- More attractive payment rates may be needed to get landowners to consider woodland creation, particularly at smaller scales where costs are prohibitively high (current rates are proving an insufficient incentive - see woodland targets box).
- Better support for woodland management is needed as well as for creation, particularly for smaller woodlands which lack economies of scale, and incentives need to last until at least year 20 and not end at years five or 10 as currently do.
- Growing domestic commercial markets for woodland products is crucial in driving woodland creation, management and our woodland economy – timber, woodfuel and the new market for woodland carbon to offset emissions should all be nurtured (the UK currently imports 80% of its timber).
- Carbon is still locked up for decades when wood is used in construction. End uses for timber should be reflected in net zero accounting and this would act as an additional driver to encourage use of domestic wood in construction.
- The ‘permanence requirement’ when creating woodland should be reconsidered for agroforestry and planting smaller farm woodlands where it acts as a deterrent. Relaxation of the current minimum 3 ha area for woodland creation grants and flexibility on width requirements will encourage more small-scale tree planting.
- Proper resourcing and support are needed to assist landowners deal with the massive problem of Ash dieback and other tree diseases. Farmers and landowners need access to better advice on business opportunities involving trees and woodland.
The 2020 British Woodlands Survey
The results from a multi-partner project, led by Sylva Foundation and funded by the Forestry Commission, make for interesting reading www.sylva.org.uk/bws. A total of 1,055 people responded, 74% of whom were woodland owners or agents, representing 71,000 ha or 3% of Britain’s privately owned woodland area. There are many interesting findings, but key ones include:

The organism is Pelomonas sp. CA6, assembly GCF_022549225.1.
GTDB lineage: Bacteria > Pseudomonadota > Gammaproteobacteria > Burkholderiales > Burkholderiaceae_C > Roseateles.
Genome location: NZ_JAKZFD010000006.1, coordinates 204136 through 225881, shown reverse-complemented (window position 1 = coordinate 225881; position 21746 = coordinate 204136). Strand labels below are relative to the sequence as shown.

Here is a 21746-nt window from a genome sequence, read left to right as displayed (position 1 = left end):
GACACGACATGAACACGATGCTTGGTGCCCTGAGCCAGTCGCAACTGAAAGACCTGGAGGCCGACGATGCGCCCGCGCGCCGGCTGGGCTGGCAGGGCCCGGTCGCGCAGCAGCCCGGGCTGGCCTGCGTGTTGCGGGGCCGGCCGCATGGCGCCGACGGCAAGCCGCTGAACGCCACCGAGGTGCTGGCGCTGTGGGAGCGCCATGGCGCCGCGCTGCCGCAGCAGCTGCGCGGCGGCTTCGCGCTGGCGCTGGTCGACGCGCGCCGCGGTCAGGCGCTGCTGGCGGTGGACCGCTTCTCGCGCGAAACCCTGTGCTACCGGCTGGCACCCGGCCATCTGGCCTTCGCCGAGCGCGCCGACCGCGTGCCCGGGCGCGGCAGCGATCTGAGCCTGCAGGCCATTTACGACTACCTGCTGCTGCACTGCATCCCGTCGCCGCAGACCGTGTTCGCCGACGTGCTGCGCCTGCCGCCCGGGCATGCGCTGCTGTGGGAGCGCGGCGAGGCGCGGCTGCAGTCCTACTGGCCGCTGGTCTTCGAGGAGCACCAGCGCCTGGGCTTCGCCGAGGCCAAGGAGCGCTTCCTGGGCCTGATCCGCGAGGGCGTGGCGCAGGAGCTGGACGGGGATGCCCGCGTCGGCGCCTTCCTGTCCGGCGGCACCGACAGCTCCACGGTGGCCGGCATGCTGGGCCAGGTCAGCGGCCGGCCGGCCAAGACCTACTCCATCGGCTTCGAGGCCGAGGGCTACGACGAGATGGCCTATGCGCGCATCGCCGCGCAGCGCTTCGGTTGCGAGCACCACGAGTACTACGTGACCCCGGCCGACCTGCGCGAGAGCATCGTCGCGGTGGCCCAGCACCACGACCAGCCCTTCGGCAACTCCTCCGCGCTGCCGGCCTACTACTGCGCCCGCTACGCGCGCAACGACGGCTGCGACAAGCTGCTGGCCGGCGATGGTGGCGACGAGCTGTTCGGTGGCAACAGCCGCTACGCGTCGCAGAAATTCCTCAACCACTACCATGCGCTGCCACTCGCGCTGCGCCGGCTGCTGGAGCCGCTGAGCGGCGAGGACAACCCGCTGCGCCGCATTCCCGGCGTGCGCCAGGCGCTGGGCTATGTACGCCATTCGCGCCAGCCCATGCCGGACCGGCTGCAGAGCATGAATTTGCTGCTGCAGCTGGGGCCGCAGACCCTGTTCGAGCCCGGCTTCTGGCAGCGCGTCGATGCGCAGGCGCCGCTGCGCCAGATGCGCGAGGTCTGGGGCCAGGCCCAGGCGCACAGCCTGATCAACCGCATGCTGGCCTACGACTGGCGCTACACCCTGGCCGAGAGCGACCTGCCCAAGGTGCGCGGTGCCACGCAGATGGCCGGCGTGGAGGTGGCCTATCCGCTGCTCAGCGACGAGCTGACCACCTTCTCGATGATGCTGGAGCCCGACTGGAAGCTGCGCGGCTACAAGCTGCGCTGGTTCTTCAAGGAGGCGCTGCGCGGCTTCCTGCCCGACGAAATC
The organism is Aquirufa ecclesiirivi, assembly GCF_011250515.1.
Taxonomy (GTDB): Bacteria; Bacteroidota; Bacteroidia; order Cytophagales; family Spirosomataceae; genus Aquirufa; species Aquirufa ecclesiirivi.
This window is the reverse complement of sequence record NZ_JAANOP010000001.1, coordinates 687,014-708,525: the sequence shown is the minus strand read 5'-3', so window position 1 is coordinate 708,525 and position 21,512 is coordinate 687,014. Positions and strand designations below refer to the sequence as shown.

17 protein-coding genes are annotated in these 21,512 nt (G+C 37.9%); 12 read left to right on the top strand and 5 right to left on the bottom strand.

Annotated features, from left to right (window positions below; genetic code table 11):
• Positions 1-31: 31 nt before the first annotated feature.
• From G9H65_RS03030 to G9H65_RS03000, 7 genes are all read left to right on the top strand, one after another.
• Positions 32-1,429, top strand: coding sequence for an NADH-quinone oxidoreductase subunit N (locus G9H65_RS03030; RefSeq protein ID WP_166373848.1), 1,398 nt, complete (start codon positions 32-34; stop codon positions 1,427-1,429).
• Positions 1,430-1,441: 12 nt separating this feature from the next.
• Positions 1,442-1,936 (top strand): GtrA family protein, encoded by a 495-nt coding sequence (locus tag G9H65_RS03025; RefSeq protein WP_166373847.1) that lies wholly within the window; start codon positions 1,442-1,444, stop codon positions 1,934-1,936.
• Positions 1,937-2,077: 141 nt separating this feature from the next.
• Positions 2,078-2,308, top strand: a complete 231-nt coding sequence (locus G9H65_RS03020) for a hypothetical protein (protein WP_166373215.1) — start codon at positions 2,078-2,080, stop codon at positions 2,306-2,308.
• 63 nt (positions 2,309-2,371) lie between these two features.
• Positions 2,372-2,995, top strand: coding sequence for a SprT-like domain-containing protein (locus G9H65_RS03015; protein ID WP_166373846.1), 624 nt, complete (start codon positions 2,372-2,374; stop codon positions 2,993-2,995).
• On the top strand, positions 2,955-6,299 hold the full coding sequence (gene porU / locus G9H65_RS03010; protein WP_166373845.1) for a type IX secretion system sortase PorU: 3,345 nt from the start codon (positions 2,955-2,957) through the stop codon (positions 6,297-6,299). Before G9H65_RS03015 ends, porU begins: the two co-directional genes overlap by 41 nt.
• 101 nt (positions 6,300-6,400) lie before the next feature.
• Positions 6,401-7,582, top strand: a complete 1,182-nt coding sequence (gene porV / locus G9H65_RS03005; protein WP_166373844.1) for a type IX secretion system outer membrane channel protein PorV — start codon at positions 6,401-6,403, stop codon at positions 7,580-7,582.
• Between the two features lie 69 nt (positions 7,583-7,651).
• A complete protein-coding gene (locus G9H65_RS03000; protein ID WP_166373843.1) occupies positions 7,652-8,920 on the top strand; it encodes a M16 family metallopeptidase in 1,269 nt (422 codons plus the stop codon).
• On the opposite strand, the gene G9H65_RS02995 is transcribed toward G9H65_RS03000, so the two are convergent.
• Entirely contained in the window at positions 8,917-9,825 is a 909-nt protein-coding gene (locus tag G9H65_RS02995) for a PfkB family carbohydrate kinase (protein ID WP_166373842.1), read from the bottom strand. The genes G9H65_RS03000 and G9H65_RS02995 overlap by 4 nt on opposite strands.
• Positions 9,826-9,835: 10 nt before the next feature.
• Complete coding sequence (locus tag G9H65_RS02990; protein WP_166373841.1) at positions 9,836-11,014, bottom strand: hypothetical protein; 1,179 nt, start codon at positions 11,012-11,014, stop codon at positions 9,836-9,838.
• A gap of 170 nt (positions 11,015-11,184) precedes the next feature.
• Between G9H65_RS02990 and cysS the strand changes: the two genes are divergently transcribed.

- In 2020, respondents were more aware of environmental change than at the time of the previous 2015 survey.
- There were significant increases in observations of threats from drought, fire and pathogens.
- Most woodland owner respondents (69%) did not have a UK Forestry Standard compliant management plan in place.
- Most respondents said they did not intend to expand tree cover in the next five years - mostly due to lack of available land, though complexity of rules relating to grants was also a factor.
This last finding in particular corresponds with the CLA’s call for greater simplicity in grant schemes and perhaps suggests that if government tree planting targets are to be achieved, significant changes to the current rules will have to be made.
Woodland targets & woodland creation in 2019/20
UK woodland creation in 2019/20 was 13,700 hectares (ha) with the majority in Scotland according to Forestry Commission figures. Only 2,300 ha was created in England and only 80 ha in Wales – far short of what the government now wish to see (30,000 ha across the UK by 2025). The target for Wales is at least 2,000 ha annually from 2020. No specific target has been set for England, but Defra says the most that could be achieved would be 10,000 ha per year. The highest rate created in England was 6,500 ha in 1971 when policy and financial incentives provided greater support.